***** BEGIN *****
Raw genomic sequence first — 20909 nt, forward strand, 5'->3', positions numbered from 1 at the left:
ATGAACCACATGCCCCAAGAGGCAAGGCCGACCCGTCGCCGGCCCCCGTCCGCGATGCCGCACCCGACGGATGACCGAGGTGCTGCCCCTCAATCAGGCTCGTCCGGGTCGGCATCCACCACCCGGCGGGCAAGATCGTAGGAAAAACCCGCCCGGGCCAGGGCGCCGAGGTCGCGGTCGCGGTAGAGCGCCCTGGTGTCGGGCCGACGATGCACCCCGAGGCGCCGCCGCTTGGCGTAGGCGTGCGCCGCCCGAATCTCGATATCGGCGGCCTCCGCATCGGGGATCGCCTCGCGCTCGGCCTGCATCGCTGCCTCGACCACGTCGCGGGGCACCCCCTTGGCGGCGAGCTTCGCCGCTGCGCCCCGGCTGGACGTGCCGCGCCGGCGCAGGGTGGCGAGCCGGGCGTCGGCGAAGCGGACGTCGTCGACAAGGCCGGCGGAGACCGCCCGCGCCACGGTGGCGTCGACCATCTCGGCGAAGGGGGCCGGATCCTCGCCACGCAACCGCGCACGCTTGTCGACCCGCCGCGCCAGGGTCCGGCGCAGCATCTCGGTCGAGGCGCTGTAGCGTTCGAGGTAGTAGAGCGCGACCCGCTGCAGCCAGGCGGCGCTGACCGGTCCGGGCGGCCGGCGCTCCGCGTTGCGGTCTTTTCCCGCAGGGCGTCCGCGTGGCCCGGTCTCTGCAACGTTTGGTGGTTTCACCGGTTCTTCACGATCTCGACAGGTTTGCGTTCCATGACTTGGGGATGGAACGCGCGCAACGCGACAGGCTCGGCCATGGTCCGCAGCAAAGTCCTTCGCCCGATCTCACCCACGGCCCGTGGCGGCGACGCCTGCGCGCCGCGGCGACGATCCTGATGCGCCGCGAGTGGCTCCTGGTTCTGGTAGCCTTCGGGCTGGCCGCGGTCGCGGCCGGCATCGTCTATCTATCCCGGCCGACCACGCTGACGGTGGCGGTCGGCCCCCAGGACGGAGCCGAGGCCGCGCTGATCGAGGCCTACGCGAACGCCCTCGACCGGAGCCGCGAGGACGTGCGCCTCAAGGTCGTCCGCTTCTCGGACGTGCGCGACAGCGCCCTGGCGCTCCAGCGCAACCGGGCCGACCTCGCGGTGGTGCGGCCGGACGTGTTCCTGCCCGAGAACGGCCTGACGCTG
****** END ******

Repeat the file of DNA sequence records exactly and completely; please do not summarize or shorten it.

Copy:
Raw genomic sequence first — 20909 nt, forward strand, 5'->3', positions numbered from 1 at the left:
ATGAACCACATGCCCCAAGAGGCAAGGCCGACCCGTCGCCGGCCCCCGTCCGCGATGCCGCACCCGACGGATGACCGAGGTGCTGCCCCTCAATCAGGCTCGTCCGGGTCGGCATCCACCACCCGGCGGGCAAGATCGTAGGAAAAACCCGCCCGGGCCAGGGCGCCGAGGTCGCGGTCGCGGTAGAGCGCCCTGGTGTCGGGCCGACGATGCACCCCGAGGCGCCGCCGCTTGGCGTAGGCGTGCGCCGCCCGAATCTCGATATCGGCGGCCTCCGCATCGGGGATCGCCTCGCGCTCGGCCTGCATCGCTGCCTCGACCACGTCGCGGGGCACCCCCTTGGCGGCGAGCTTCGCCGCTGCGCCCCGGCTGGACGTGCCGCGCCGGCGCAGGGTGGCGAGCCGGGCGTCGGCGAAGCGGACGTCGTCGACAAGGCCGGCGGAGACCGCCCGCGCCACGGTGGCGTCGACCATCTCGGCGAAGGGGGCCGGATCCTCGCCACGCAACCGCGCACGCTTGTCGACCCGCCGCGCCAGGGTCCGGCGCAGCATCTCGGTCGAGGCGCTGTAGCGTTCGAGGTAGTAGAGCGCGACCCGCTGCAGCCAGGCGGCGCTGACCGGTCCGGGCGGCCGGCGCTCCGCGTTGCGGTCTTTTCCCGCAGGGCGTCCGCGTGGCCCGGTCTCTGCAACGTTTGGTGGTTTCACCGGTTCTTCACGATCTCGACAGGTTTGCGTTCCATGACTTGGGGATGGAACGCGCGCAACGCGACAGGCTCGGCCATGGTCCGCAGCAAAGTCCTTCGCCCGATCTCACCCACGGCCCGTGGCGGCGACGCCTGCGCGCCGCGGCGACGATCCTGATGCGCCGCGAGTGGCTCCTGGTTCTGGTAGCCTTCGGGCTGGCCGCGGTCGCGGCCGGCATCGTCTATCTATCCCGGCCGACCACGCTGACGGTGGCGGTCGGCCCCCAGGACGGAGCCGAGGCCGCGCTGATCGAGGCCTACGCGAACGCCCTCGACCGGAGCCGCGAGGACGTGCGCCTCAAGGTCGTCCGCTTCTCGGACGTGCGCGACAGCGCCCTGGCGCTCCAGCGCAACCGGGCCGACCTCGCGGTGGTGCGGCCGGACGTGTTCCTGCCCGAGAACGGCCTGACGCTG